|The Robinson Library >> Order Anseriformes|
Males of this species have variegated plumage, with a green speculum and light-blue upper wing coverts. The head is blue-gray, with a white vertical stripe between the eye and bill. It has a striking reddish-brown breast and the lower surface is brown, with an obvious white patch on the rear sides. Wings are blue in color, the legs are bright orange, and the bill is dark blue. Females are mottled, darkish brown with yellow-brown legs, pale brown head, and dark brown bill. Juveniles resemble females, but are more subdued in color.
Adults are 18-22 inches long, have a wingspan of 27-31 inches, and weigh 21-23 ounces.
Distribution and Habitat
A.r. rhynchotis is found in southwestern and southeastern Australia and on the island of Tasmania; A.r. variegata is found in New Zealand. Both subspecies prefer shallow fertile wetlands, especially still water ponds and lakes and slow-moving rivers and estuaries, but will also visit flooded pastures. They are rarely seen away from water.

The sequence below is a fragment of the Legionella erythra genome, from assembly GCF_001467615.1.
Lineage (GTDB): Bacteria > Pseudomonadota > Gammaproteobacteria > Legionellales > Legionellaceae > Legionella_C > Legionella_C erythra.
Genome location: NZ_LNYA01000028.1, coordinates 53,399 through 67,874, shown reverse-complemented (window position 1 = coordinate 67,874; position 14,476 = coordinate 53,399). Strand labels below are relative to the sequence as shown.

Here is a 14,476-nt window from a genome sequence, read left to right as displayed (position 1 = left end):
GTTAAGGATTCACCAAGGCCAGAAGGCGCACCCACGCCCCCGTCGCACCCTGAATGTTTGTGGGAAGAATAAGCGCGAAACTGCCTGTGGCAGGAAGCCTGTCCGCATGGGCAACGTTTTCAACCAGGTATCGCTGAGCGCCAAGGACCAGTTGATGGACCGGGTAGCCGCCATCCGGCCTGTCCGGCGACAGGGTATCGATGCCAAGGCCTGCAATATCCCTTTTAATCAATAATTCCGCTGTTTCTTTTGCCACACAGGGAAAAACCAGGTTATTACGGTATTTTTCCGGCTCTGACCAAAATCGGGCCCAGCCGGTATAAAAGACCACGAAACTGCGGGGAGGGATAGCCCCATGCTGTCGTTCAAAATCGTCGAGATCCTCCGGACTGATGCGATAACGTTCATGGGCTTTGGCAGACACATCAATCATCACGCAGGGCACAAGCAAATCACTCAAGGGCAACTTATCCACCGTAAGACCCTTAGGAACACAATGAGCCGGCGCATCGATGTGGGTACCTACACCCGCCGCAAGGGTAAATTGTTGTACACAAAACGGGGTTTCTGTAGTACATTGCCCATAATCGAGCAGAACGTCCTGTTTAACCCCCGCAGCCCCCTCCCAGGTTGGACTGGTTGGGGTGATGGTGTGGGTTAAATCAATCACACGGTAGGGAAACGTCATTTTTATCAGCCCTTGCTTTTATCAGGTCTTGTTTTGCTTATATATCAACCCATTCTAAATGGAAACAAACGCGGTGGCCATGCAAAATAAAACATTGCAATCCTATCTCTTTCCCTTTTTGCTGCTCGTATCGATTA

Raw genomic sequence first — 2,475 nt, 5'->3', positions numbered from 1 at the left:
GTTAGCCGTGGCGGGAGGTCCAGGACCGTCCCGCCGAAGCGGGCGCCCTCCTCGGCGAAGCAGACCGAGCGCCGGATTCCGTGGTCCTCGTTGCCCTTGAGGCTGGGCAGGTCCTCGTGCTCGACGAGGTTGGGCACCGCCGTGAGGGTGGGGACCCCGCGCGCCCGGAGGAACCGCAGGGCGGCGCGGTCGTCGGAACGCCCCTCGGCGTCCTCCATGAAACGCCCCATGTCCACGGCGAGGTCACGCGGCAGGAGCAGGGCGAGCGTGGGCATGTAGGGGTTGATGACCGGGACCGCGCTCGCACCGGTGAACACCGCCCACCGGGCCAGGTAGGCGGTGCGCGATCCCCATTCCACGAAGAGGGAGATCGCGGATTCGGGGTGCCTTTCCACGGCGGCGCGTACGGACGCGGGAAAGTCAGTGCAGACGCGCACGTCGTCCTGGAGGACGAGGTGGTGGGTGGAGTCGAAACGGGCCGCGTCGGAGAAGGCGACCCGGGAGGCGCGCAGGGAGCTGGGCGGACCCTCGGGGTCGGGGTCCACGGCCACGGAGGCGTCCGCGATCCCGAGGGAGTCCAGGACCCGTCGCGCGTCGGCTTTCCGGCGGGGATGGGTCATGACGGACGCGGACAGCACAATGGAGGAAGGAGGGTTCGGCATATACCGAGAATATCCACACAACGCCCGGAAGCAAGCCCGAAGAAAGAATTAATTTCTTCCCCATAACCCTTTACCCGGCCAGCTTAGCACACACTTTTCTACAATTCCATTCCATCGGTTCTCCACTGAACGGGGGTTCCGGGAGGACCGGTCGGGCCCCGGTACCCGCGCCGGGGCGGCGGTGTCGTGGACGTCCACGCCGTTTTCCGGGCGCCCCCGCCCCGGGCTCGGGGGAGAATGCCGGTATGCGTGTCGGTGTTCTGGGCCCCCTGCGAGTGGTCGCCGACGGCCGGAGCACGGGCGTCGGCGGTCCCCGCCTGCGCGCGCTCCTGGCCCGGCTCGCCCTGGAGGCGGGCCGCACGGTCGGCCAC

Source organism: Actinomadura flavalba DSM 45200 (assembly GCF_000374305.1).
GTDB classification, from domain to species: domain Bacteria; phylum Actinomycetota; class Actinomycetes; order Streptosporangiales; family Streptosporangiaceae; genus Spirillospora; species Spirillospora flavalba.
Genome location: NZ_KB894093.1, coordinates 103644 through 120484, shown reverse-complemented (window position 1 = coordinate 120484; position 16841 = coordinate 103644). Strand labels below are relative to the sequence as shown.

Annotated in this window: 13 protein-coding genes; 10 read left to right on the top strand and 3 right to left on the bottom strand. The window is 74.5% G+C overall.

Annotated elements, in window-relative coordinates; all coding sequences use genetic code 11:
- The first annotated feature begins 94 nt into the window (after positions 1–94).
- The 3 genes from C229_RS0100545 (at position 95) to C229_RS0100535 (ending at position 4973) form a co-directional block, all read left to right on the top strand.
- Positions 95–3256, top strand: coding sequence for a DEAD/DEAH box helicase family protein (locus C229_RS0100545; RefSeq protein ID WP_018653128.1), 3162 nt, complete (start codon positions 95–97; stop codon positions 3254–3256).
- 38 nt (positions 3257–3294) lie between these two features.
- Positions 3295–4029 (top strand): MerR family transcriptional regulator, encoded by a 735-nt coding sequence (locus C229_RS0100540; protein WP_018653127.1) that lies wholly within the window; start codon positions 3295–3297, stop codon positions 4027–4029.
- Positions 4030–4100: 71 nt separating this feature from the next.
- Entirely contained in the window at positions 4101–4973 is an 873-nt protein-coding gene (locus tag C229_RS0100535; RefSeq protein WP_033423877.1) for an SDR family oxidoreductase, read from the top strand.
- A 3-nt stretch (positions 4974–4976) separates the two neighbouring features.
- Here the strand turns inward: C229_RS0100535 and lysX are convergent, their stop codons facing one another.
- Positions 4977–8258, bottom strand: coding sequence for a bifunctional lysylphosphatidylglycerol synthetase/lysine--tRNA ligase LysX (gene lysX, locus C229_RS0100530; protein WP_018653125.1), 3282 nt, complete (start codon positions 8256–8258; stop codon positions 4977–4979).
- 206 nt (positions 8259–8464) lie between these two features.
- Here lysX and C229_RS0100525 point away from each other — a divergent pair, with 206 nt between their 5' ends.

During a period of courting in July and August, flocks with as many as 1,000 ducks gather on lakes, before going off to claim their breeding territory. Breeding takes place from October to January. The nest is constructed on the ground in an open grassy area close to water. Up to 11 eggs, which are cream-colored with blue tinge, are incubated solely by the female for about 25 days. The chicks fledge at 8-10 weeks.
Unlike other dabbling ducks that have adapted to pasture, the Australasian shoveler is unable to supplement its diet by grazing on grass. Shovelers swim with their bill submerged, sieving food from the water surface, and even through mud. The shoveler's sifting apparatus is very well developed with fine growths called lamellae on the edges of it's large wedge shaped bill, and bristles on its' tongue that sieve soft food. Its food is mainly freshwater invertebrates and the seeds of aquatic plants, but worms and insects are sometimes eaten in flooded pasture.
The first duck to be acutely aware of hunting, the Australasian shoveler quickly goes to the open ocean when the shooting begins. Shovelers are the fastest flyers of all waterfowl, so their swift flight at the first sound of a shotgun helps their survival.
|The Robinson Library
>> Order Anseriformes
This page was last updated on August 31, 2018.